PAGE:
What is in this article?:
- Thrips waiting to pounce on North Carolina cotton?
- Treatment threshold
• Thrips could very well become a problem during the third week in May for many North Carolina cotton producers when the residual effectiveness of the seed treatments begins to play out.
GOOD EARLY seed treatment activity (note expanded cotyledons), followed by subsequent loss of residual at 2.5 weeks (note ‘possum-eared’ next 4 true leaves). Seedlings approaching 5 true leaves are out of danger from additional damage.
Figure on a treatment threshold of approximately an average of 1 immature thrips per true leaf per plant (for example, 3 true leaf seedlings could tolerate up to 3 thrips per seedling).
Alternatively, one can use an average of 2 immature thrips per plant as justification for a foliar spray.
If one is scouting for a possible second application, for example in 2 to 4 leaf cotton, be sure to disregard leaves that may have been previously damaged. They’re not going to get better. Concentrate again for the presence of live thrips in the bud area and the newest unfolding leaf. If a foliar spray is needed, avoid pyrethroids.
One clue that seedlings are growing out of thrips damage is the presence of a smooth, shiny newest leaf in the bud area. With very few exceptions, cotton seedlings with 5 true leaves cannot be damaged by thrips, even if thrips are present.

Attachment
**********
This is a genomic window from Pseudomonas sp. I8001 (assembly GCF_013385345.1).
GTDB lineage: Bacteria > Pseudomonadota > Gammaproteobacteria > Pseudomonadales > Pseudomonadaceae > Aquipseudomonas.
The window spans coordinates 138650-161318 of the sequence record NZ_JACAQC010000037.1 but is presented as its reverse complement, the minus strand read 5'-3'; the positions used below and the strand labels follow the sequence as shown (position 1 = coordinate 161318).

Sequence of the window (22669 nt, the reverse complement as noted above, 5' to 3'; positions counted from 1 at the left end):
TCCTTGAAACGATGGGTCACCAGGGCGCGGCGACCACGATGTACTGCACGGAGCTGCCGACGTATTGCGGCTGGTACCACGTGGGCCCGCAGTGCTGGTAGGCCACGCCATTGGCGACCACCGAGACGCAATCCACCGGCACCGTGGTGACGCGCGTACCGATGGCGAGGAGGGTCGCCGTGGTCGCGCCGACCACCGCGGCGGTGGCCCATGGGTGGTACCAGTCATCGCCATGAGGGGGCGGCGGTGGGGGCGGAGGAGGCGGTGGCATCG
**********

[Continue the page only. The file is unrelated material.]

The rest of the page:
In the photo, as one can see from the nicely expanded cotyledons, the seedlings got off to a good start following a seed treatment. However, with the residual for the seed treatment only lasting approximately 2.5 weeks, the next four true leaves are heavily damaged by thrips.
With the fifth true leaf just coming out, the seedling may be just getting to the point where a foliar spray is not needed because cotton at this stage can tolerate moderate thrips levels without further economic damage. A “revenge spray” at this point will not salvage the previously damaged leaves or plants.
Other seedling pests
So far we have had no reports of false chinch bugs, burrower bugs, vegetable weevils, sugarcane beetles, slugs or grasshoppers damaging cotton in North Carolina.
Because we are still on the front end of most possible insect problems, however, be sure to report signs of damage from the above or other pests to email@example.com so that we can pass this on to others in next week’s insect update.
Weekly cotton insect update tapes are also available each Wednesday at our Cotton Insect Corner web site.
(You might also be interested in Growers in 'thrips central' ready for 2012 battle).